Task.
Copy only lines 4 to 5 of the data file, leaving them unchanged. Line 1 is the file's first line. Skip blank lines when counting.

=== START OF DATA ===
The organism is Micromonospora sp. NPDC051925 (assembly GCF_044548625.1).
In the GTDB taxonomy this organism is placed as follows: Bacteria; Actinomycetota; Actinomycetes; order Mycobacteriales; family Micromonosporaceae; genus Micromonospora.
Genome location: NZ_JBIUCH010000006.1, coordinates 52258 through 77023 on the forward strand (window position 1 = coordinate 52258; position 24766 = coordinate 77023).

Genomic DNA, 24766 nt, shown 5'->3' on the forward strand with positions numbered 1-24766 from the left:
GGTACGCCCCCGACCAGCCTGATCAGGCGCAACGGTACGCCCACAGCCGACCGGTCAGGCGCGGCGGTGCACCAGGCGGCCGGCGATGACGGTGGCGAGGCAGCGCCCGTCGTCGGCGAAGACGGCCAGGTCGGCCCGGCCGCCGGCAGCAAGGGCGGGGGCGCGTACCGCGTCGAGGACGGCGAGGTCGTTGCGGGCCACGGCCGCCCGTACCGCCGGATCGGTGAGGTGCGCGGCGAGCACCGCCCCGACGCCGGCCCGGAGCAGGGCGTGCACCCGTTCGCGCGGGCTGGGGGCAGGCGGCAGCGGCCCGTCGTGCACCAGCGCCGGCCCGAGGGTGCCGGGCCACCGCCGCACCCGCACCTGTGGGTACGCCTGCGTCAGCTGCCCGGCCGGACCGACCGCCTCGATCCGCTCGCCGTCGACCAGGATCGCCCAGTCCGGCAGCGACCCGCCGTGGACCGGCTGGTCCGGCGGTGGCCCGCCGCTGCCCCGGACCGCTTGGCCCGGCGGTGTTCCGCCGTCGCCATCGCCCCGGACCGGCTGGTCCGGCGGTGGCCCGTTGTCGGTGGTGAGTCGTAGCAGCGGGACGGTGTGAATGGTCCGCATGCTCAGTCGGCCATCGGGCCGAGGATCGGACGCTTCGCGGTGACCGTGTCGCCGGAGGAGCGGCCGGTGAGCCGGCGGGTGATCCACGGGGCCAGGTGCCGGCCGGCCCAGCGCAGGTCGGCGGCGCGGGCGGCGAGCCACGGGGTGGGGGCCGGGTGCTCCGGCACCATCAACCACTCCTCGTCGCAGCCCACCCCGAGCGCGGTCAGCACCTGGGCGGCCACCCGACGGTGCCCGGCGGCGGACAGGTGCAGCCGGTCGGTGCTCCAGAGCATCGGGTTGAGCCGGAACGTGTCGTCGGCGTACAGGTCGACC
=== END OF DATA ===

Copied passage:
Genomic DNA, 24766 nt, shown 5'->3' on the forward strand with positions numbered 1-24766 from the left:
GGTACGCCCCCGACCAGCCTGATCAGGCGCAACGGTACGCCCACAGCCGACCGGTCAGGCGCGGCGGTGCACCAGGCGGCCGGCGATGACGGTGGCGAGGCAGCGCCCGTCGTCGGCGAAGACGGCCAGGTCGGCCCGGCCGCCGGCAGCAAGGGCGGGGGCGCGTACCGCGTCGAGGACGGCGAGGTCGTTGCGGGCCACGGCCGCCCGTACCGCCGGATCGGTGAGGTGCGCGGCGAGCACCGCCCCGACGCCGGCCCGGAGCAGGGCGTGCACCCGTTCGCGCGGGCTGGGGGCAGGCGGCAGCGGCCCGTCGTGCACCAGCGCCGGCCCGAGGGTGCCGGGCCACCGCCGCACCCGCACCTGTGGGTACGCCTGCGTCAGCTGCCCGGCCGGACCGACCGCCTCGATCCGCTCGCCGTCGACCAGGATCGCCCAGTCCGGCAGCGACCCGCCGTGGACCGGCTGGTCCGGCGGTGGCCCGCCGCTGCCCCGGACCGCTTGGCCCGGCGGTGTTCCGCCGTCGCCATCGCCCCGGACCGGCTGGTCCGGCGGTGGCCCGTTGTCGGTGGTGAGTCGTAGCAGCGGGACGGTGTGAATGGTCCGCATGCTCAGTCGGCCATCGGGCCGAGGATCGGACGCTTCGCGGTGACCGTGTCGCCGGAGGAGCGGCCGGTGAGCCGGCGGGTGATCCACGGGGCCAGGTGCCGGCCGGCCCAGCGCAGGTCGGCGGCGCGGGCGGCGAGCCACGGGGTGGGGGCCGGGTGCTCCGGCACCATCAACCACTCCTCGTCGCAGCCCACCCCGAGCGCGGTCAGCACCTGGGCGGCCACCCGACGGTGCCCGGCGGCGGACAGGTGCAGCCGGTCGGTGCTCCAGAGCATCGGGTTGAGCCGGAACGTGTCGTCGGCGTACAGGTCGACC